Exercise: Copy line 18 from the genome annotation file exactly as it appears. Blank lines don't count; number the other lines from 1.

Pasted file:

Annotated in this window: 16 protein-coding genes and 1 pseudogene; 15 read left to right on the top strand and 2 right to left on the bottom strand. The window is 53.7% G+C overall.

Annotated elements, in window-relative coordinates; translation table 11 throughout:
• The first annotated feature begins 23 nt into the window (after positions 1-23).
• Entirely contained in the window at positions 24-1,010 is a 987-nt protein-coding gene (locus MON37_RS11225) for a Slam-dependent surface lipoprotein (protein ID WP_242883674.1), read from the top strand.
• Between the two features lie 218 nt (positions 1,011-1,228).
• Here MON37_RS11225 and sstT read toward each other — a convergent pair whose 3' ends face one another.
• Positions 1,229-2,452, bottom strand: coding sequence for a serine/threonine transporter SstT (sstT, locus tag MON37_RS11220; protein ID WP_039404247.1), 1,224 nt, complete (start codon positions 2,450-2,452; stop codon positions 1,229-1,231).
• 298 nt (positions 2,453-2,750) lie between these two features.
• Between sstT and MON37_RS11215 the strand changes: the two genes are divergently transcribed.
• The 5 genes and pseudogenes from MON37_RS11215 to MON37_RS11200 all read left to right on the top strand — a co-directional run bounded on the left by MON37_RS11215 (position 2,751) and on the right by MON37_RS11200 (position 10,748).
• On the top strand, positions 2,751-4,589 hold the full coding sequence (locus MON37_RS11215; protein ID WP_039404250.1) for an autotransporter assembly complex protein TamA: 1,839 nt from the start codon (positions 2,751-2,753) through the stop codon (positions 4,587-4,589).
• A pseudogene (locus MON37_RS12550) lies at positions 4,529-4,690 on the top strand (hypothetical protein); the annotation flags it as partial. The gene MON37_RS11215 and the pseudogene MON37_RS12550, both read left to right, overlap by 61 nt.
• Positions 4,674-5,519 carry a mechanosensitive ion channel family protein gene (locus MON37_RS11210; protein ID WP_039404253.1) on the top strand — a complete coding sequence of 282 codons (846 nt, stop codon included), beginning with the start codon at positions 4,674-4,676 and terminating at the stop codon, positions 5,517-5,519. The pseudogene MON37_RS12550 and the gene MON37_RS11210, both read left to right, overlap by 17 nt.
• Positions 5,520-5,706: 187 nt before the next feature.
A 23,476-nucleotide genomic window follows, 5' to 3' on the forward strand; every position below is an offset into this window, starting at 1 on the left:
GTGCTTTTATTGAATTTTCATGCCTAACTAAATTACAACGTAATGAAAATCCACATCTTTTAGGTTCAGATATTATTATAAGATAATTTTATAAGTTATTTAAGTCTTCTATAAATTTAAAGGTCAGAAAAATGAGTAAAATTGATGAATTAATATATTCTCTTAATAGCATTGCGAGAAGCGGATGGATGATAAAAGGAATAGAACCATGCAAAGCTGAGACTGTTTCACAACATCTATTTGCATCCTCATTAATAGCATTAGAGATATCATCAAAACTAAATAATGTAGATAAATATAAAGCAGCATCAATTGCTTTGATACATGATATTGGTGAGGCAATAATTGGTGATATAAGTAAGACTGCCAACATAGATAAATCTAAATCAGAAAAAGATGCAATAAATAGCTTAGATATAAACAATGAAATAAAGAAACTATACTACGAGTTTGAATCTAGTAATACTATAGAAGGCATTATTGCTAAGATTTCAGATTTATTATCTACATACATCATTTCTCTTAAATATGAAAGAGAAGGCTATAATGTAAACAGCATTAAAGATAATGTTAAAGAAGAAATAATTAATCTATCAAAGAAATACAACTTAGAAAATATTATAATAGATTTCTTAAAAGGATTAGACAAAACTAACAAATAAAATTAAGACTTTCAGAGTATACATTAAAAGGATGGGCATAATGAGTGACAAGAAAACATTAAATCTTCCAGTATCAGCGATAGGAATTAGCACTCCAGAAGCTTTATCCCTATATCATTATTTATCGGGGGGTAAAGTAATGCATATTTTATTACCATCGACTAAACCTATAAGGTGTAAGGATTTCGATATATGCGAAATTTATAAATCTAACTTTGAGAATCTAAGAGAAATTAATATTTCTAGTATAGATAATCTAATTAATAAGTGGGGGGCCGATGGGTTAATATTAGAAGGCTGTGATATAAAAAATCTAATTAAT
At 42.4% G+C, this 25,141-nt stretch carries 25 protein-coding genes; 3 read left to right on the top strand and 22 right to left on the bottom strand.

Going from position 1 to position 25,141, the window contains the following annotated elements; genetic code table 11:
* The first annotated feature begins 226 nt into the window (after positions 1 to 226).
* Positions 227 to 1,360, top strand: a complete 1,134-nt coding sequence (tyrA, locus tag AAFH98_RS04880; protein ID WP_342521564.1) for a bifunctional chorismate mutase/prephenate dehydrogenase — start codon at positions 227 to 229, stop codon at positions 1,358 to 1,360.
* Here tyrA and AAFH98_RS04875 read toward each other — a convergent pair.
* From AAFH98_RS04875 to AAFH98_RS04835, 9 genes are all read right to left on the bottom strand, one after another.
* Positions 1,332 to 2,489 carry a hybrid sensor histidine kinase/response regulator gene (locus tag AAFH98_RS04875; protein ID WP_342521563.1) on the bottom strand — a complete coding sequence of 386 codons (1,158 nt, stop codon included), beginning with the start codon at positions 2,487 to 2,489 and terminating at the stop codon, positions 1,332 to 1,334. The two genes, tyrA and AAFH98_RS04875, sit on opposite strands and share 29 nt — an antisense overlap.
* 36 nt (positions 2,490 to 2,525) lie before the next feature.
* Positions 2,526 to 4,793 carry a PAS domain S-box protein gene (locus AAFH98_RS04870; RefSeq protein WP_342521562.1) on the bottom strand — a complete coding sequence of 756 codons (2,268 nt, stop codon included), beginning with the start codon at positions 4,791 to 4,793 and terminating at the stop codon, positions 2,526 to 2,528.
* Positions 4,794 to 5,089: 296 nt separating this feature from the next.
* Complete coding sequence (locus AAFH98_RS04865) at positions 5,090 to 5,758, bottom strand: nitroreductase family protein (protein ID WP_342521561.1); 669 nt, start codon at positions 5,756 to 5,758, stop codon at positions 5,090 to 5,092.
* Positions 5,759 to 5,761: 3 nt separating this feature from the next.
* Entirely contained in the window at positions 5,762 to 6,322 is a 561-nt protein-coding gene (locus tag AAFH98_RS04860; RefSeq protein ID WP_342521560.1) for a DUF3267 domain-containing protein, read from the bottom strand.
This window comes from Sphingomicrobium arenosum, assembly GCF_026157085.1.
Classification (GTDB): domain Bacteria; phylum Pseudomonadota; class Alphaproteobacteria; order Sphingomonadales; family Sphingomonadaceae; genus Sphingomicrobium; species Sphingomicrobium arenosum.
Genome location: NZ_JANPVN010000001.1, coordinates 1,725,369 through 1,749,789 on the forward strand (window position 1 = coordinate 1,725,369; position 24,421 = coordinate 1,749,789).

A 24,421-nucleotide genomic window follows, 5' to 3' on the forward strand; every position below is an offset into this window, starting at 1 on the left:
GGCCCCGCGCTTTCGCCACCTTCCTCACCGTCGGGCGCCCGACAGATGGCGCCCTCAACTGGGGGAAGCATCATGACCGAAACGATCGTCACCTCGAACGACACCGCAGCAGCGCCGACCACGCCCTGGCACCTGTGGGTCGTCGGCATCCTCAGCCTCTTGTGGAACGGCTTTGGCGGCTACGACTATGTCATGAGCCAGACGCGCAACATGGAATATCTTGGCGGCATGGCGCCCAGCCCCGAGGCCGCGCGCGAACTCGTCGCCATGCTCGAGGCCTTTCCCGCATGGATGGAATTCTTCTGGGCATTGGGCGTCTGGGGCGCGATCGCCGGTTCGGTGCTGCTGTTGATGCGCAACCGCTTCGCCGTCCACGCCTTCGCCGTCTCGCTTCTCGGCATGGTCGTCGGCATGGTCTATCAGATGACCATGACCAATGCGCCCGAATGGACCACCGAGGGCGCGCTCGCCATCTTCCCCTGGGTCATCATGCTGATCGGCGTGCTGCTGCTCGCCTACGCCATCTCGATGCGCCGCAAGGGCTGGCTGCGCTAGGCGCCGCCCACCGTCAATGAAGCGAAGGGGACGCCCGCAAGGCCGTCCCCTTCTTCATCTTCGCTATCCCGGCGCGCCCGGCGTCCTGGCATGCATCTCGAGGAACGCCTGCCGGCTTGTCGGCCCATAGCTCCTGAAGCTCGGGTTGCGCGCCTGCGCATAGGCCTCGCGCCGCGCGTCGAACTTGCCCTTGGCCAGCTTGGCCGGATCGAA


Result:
Going from position 1 to position 25,141, the window contains the following annotated elements; genetic code table 11: